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Disturbing the Dust

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really liked it 4.00  ·  Rating details ·  15 ratings  ·  7 reviews
Jenny Tomlinson has complex feelings about her unusual childhood in England. She is teaching at a school in Australia, when memories of traumatic events, also concerning a dear friend Terry, surface, become intrusive and begin to threaten her emotional wellbeing. She knows she needs to examine them further and, on returning home, her subsequent quest to prove herself and T ...more
Paperback, Second, 436 pages
Published 2015 by Woodslane Press
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really liked it 4.00  · 
Rating details
 ·  15 ratings  ·  7 reviews


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Carolyn King
Jul 08, 2015 rated it it was amazing
'Disturbing the Dust' provides a powerful insight into the psychological damage wrought by social stereotyping in 1950s England. We follow the life of a young girl as she grapples with past injustices and is compelled to make things right. This story reveals in meticulous detail a picture of society at this time. We are transported back in time and are able to understand the horror this young girl felt when no one would listen to the truth.

From the moment I began reading this book I could not p
...more
Barbara Mullen
Aug 13, 2015 rated it it was amazing
Jenny is the complex, flawed central character in Pauline James’ novel, “Disturbing the Dust” and it is through Jenny that the reader explores the consequences of unjust accusations. With a calm precision, the author peels back, layer by layer, the trauma of a childhood event which claims its victims well into their adulthood. As Jenny ruminates on the injustice done to her as a child and subsequently to her family, her friend Terry and his family, we discover the effects of the trauma over many ...more
Sally Laycock
Aug 03, 2015 rated it it was amazing
Disturbing the Dust by Pauline James

For me, this book certainly did disturb the dust, bringing back memories of my schooling in England and Australia. I was enthralled as I read through the chapters and was transported back in time, as a schoolgirl, to the classrooms of the 50s and 60s.
Socially, class distinction was ever present and oh so subtle, so I chuckled as I was reminded of the distinction between napkins and serviettes. I could hear my Grandmother scolding me for asking for a serviette
...more
Pamela
Jul 03, 2015 rated it it was amazing
Beginning my career in education in Australia in the 1970s, Jenny Tomlinson's story resonated in terms of the social issues of the time (and to some extent remain) as well as the challenges and delights that are inherent in the work of a teacher. This was the hook that drew me into the story. As the story unfolded and characters developed, I gained insights into broader enduring social issues, particularly as they relate to the English context. Power and class divide that pervade the characters' ...more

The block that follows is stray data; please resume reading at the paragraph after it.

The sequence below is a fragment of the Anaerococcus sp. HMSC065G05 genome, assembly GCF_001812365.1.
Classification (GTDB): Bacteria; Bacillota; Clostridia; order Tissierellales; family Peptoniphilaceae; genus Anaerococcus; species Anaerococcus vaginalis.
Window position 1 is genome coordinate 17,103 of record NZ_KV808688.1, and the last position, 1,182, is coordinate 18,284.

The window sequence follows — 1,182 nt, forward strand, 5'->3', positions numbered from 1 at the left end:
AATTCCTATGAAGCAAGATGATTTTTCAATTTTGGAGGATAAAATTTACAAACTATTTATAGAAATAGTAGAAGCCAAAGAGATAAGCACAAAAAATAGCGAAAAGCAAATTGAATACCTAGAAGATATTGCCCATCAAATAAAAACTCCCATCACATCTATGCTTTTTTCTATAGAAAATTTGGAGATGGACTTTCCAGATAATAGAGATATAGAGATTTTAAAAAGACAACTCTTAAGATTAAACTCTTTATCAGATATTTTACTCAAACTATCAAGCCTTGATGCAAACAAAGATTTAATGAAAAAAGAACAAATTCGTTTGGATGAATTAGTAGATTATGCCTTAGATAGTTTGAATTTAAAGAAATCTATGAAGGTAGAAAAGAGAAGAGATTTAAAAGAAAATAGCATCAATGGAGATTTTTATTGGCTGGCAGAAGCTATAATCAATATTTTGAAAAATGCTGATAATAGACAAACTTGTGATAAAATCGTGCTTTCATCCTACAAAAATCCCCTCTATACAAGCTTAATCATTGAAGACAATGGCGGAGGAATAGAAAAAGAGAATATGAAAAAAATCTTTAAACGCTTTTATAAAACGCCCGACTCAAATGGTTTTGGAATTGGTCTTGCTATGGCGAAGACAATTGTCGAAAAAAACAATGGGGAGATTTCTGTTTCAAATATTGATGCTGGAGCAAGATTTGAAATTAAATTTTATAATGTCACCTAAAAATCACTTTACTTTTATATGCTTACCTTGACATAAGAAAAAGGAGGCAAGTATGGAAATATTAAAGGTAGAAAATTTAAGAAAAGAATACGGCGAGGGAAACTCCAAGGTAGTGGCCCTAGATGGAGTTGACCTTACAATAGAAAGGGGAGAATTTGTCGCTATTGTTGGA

Mehreen Ahmed
May 30, 2015 rated it it was amazing
This discerning book called Disturbing the Dust by Pauline James is typically set in an Australian environment without any ambiguities. Although the term itself might render itself ambiguous, pertaining to both a state of mind and the dusty continent of Australia, however, its most attractive quality is the universal appeal, honed over many years of learning, which is its clarity of writing. As far as the theme goes, it is yet another human drama perhaps, with exponential distribution of drudger ...more
Meldi Arkinstall
Mar 23, 2015 rated it it was amazing
A very intelligent and perceptive book that examines the way past traumatic experiences can come back to haunt us later in life.
The author is very compassionate and analytical, and begins the story from the point of view of nine-year-old Jenny.
Jenny adores her sister's boyfriend, Terry, because he takes time to speak with her.
A digging trip for the kids is lots of fun, but the day ends in disaster when an important family heirloom goes missing.
Many years later a grown up Jenny is teaching in Aus
...more
Cheryl Calwell
Jul 19, 2015 rated it it was amazing
I have just finished Disturbing the Dust (only started it a few days ago). Congratulations. I found it completely engaging & really cared about Jenny. The descriptions of her childhood feelings in particular were so real - at times almost painfully so - youngest child syndrome maybe?
Over the last few years I have had some trouble maintaining concentration on books - not this one - it had me hooked from the beginning.
Thanks for a great read.

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Pauline James
Feb 05, 2016 marked it as to-read  ·  (Review from the author)
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I grew up in the village of Collingham, near Newark, and went to Sheffield University where I studied Chemistry and Education. After teaching in Sheffield for two years and marrying a fellow student, I then travelled with him to the USA where we stayed for two years, followed by migration to Australia in 1969. While teaching Chemistry and General Science in Brisbane for three years, I acquired a B ...more